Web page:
There are three clinical stages of the condition: freezing, frozen and thawing. In the freezing or acute stage moderate to severe pain exists that limits all shoulder movement. In most instances, the patient cannot recall any specific even that triggered the pain. The pain interferes with sleep, and in many instances causes patient to seek prescribed pain medication. In the frozen or middle phase, pain decreases gradually but without very much improvement in motion. The final or thawing phase is marked by slow and gradual return of motion and may be as short as 12 months but may last for years. Adhesive capsulitis has typically been classified into two forms, primary and secondary. In the primary form, no known causes can be identified. The secondary form is associated with trauma or other illnesses or events. Generally, the cause of adhesive capsulitis remains unknown. The condition tends to affect women more than men, occurs in people after their 40’s, does not show a particular preference for handedness, and can on occasion occur on both shoulders.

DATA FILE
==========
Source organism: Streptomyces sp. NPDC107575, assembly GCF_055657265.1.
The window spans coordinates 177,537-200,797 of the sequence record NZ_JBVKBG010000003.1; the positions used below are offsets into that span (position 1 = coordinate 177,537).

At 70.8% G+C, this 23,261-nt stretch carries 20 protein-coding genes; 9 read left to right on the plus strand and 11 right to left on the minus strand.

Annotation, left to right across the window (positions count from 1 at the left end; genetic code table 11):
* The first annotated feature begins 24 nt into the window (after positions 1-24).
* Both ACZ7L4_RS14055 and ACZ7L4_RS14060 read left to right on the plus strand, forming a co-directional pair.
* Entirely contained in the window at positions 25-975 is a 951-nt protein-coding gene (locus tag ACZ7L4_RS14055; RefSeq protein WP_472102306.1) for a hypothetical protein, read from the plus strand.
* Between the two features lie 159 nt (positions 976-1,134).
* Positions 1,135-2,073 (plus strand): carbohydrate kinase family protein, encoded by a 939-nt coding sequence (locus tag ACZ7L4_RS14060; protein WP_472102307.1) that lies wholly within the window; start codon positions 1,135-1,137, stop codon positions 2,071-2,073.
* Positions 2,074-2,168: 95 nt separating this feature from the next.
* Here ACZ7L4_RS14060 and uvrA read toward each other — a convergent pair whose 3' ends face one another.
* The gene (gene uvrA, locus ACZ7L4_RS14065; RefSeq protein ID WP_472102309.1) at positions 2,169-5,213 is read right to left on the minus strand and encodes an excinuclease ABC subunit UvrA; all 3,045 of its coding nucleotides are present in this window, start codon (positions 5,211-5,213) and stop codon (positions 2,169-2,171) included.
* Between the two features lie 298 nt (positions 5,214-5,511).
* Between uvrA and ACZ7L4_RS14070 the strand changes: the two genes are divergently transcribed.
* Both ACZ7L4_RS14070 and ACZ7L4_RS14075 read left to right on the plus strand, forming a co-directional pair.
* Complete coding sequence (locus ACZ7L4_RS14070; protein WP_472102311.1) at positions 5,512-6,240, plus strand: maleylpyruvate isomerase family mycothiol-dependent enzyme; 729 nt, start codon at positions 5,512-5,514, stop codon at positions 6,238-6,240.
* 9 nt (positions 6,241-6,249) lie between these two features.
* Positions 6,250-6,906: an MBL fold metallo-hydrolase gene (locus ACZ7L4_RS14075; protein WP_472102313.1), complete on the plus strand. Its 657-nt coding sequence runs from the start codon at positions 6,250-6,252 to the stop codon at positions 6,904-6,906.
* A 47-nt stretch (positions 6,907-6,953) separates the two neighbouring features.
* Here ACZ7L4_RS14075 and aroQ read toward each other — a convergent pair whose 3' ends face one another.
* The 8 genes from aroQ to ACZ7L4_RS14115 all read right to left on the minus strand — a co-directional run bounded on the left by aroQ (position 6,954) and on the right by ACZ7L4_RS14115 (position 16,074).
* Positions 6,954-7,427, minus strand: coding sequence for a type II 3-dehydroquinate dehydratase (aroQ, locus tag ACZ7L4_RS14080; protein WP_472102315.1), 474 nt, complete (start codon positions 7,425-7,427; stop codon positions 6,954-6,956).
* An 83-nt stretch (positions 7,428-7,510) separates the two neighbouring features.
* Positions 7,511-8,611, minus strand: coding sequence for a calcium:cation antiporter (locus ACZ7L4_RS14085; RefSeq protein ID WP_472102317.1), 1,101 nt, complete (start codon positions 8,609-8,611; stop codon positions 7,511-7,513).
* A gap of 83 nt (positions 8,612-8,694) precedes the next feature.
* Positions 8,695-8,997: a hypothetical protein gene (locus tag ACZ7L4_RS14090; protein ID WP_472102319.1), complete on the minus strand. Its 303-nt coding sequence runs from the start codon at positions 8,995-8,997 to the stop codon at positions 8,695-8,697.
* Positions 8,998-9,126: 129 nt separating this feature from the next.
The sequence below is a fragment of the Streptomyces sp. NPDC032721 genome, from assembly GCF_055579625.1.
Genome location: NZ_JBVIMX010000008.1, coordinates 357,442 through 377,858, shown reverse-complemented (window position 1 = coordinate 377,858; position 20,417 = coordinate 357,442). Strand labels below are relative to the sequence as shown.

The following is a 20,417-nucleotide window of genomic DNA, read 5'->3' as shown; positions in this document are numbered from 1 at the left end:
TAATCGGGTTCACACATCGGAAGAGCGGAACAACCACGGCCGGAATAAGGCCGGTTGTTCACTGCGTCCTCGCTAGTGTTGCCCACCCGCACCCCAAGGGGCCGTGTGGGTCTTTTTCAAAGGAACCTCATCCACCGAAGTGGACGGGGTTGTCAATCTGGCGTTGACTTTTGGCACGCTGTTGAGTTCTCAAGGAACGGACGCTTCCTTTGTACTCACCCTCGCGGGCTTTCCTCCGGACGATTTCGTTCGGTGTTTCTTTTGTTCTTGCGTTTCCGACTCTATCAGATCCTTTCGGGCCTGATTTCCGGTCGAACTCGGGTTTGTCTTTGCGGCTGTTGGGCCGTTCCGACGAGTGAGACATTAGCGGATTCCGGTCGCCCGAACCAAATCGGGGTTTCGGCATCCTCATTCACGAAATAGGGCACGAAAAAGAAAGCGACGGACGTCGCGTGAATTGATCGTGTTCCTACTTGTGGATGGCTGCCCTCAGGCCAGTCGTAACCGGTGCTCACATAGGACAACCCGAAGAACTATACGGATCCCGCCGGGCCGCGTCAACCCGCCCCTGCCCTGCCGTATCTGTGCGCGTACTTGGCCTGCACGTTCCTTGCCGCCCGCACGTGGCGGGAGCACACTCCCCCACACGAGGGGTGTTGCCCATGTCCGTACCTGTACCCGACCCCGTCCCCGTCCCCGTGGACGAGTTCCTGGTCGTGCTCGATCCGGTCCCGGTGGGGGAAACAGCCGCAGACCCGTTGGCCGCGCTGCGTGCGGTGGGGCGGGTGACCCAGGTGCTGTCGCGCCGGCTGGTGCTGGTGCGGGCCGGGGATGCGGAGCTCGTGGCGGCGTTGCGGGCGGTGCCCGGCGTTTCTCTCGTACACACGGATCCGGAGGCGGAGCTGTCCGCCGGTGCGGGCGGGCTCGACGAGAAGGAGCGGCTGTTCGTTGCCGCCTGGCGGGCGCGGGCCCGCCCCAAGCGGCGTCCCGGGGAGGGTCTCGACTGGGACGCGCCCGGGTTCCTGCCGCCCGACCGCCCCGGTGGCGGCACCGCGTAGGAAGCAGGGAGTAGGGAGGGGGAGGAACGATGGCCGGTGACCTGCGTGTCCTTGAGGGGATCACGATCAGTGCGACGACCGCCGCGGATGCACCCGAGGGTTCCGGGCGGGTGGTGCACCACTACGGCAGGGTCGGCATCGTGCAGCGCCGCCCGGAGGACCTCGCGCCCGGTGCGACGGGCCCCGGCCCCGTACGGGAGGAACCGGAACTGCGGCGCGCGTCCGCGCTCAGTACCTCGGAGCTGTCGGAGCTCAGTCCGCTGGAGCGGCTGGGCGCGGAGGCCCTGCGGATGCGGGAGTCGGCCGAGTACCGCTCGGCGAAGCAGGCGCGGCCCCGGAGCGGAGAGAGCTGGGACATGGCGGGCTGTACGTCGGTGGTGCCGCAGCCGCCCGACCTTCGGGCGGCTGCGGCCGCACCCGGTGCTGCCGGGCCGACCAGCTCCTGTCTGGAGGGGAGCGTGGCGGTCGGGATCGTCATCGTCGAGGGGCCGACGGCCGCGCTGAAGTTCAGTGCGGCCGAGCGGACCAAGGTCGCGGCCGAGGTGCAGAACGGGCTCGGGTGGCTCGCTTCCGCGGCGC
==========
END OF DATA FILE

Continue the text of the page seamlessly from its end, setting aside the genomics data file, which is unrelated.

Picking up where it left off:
The most accepted theory is that adhesions develop between or within the capsule of the shoulder. Some individuals may be predisposed, such as those with diabetes, hyperthyroidism, lung disease and those who have had a heart attack.  It has been shown that, contrary to logic, this process is not due to immobilization (lack of movement). This process begins as an inflammatory process that resolves with scar tissue formation.

Because of the favourable natural history, patients can generally expect a good outcome, and in most cases conservative treatment is successful. Some patients will have residual signs and symptoms years after the onset of their disease. Mostly this is pain-free, mild loss of range of motion. Treatment is aimed at controlling pain, increasing range of motion in the shoulder and breaking down scar tissue with Physiotherapy Targeted Soft Tissue Therapy, and Acupuncture. A series of progressive Functional Rehabilitation exercises are used to regain proper movement of the shoulder.

Contact TRCC


Richmond Hill

Fax: 905-695-0990